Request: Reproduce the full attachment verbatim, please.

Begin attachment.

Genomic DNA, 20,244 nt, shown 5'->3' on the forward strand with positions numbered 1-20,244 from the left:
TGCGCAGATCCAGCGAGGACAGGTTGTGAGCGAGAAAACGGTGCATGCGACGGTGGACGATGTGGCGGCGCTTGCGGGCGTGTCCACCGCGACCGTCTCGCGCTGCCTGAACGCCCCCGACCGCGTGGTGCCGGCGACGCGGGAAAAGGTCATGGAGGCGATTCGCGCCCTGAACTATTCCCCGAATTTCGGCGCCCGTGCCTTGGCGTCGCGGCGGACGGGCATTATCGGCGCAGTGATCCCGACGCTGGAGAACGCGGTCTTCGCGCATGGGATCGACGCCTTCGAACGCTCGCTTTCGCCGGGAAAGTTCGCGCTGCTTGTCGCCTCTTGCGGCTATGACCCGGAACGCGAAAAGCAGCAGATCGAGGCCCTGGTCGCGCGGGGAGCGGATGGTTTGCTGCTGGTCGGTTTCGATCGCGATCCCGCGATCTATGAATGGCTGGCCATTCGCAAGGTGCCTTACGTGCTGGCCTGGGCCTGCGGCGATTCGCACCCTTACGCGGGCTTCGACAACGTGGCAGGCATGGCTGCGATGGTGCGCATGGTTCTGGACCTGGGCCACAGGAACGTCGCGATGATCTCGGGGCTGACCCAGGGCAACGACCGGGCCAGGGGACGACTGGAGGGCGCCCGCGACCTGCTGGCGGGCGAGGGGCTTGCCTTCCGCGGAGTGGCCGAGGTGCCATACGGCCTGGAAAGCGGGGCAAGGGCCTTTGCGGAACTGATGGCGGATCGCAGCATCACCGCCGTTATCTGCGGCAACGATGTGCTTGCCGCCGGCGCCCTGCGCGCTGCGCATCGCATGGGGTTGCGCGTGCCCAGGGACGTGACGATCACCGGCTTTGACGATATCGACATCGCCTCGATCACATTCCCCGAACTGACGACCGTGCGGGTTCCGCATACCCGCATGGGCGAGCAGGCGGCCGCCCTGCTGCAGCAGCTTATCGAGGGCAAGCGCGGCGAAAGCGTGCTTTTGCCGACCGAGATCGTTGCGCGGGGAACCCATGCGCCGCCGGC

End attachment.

Genomic DNA, 20,244 nt, shown 5'->3' on the forward strand with positions numbered 1-20,244 from the left:
TGCGCAGATCCAGCGAGGACAGGTTGTGAGCGAGAAAACGGTGCATGCGACGGTGGACGATGTGGCGGCGCTTGCGGGCGTGTCCACCGCGACCGTCTCGCGCTGCCTGAACGCCCCCGACCGCGTGGTGCCGGCGACGCGGGAAAAGGTCATGGAGGCGATTCGCGCCCTGAACTATTCCCCGAATTTCGGCGCCCGTGCCTTGGCGTCGCGGCGGACGGGCATTATCGGCGCAGTGATCCCGACGCTGGAGAACGCGGTCTTCGCGCATGGGATCGACGCCTTCGAACGCTCGCTTTCGCCGGGAAAGTTCGCGCTGCTTGTCGCCTCTTGCGGCTATGACCCGGAACGCGAAAAGCAGCAGATCGAGGCCCTGGTCGCGCGGGGAGCGGATGGTTTGCTGCTGGTCGGTTTCGATCGCGATCCCGCGATCTATGAATGGCTGGCCATTCGCAAGGTGCCTTACGTGCTGGCCTGGGCCTGCGGCGATTCGCACCCTTACGCGGGCTTCGACAACGTGGCAGGCATGGCTGCGATGGTGCGCATGGTTCTGGACCTGGGCCACAGGAACGTCGCGATGATCTCGGGGCTGACCCAGGGCAACGACCGGGCCAGGGGACGACTGGAGGGCGCCCGCGACCTGCTGGCGGGCGAGGGGCTTGCCTTCCGCGGAGTGGCCGAGGTGCCATACGGCCTGGAAAGCGGGGCAAGGGCCTTTGCGGAACTGATGGCGGATCGCAGCATCACCGCCGTTATCTGCGGCAACGATGTGCTTGCCGCCGGCGCCCTGCGCGCTGCGCATCGCATGGGGTTGCGCGTGCCCAGGGACGTGACGATCACCGGCTTTGACGATATCGACATCGCCTCGATCACATTCCCCGAACTGACGACCGTGCGGGTTCCGCATACCCGCATGGGCGAGCAGGCGGCCGCCCTGCTGCAGCAGCTTATCGAGGGCAAGCGCGGCGAAAGCGTGCTTTTGCCGACCGAGATCGTTGCGCGGGGAACCCATGCGCCGCCGGC